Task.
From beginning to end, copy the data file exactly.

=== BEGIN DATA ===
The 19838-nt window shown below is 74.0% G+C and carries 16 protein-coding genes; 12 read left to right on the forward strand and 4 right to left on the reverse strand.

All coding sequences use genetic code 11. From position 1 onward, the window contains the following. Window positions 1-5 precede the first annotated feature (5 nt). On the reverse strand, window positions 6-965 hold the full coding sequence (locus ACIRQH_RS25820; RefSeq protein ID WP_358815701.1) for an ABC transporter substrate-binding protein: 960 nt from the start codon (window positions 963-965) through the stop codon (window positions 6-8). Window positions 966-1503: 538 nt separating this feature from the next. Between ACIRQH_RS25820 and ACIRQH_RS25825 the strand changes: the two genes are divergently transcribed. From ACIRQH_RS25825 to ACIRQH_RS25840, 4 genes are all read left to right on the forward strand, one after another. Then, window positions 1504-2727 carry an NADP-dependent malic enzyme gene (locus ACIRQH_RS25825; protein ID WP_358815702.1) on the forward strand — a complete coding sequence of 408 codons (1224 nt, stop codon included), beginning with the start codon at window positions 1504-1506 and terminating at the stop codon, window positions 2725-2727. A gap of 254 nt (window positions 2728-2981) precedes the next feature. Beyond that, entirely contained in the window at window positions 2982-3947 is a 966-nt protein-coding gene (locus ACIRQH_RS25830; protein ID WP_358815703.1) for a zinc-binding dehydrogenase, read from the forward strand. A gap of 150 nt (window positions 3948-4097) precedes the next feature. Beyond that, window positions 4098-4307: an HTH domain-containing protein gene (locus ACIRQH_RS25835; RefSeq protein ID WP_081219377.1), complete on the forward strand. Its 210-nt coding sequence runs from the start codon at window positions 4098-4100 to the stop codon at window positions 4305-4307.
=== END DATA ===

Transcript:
The 19838-nt window shown below is 74.0% G+C and carries 16 protein-coding genes; 12 read left to right on the forward strand and 4 right to left on the reverse strand.

All coding sequences use genetic code 11. From position 1 onward, the window contains the following. Window positions 1-5 precede the first annotated feature (5 nt). On the reverse strand, window positions 6-965 hold the full coding sequence (locus ACIRQH_RS25820; RefSeq protein ID WP_358815701.1) for an ABC transporter substrate-binding protein: 960 nt from the start codon (window positions 963-965) through the stop codon (window positions 6-8). Window positions 966-1503: 538 nt separating this feature from the next. Between ACIRQH_RS25820 and ACIRQH_RS25825 the strand changes: the two genes are divergently transcribed. From ACIRQH_RS25825 to ACIRQH_RS25840, 4 genes are all read left to right on the forward strand, one after another. Then, window positions 1504-2727 carry an NADP-dependent malic enzyme gene (locus ACIRQH_RS25825; protein ID WP_358815702.1) on the forward strand — a complete coding sequence of 408 codons (1224 nt, stop codon included), beginning with the start codon at window positions 1504-1506 and terminating at the stop codon, window positions 2725-2727. A gap of 254 nt (window positions 2728-2981) precedes the next feature. Beyond that, entirely contained in the window at window positions 2982-3947 is a 966-nt protein-coding gene (locus ACIRQH_RS25830; protein ID WP_358815703.1) for a zinc-binding dehydrogenase, read from the forward strand. A gap of 150 nt (window positions 3948-4097) precedes the next feature. Beyond that, window positions 4098-4307: an HTH domain-containing protein gene (locus ACIRQH_RS25835; RefSeq protein ID WP_081219377.1), complete on the forward strand. Its 210-nt coding sequence runs from the start codon at window positions 4098-4100 to the stop codon at window positions 4305-4307.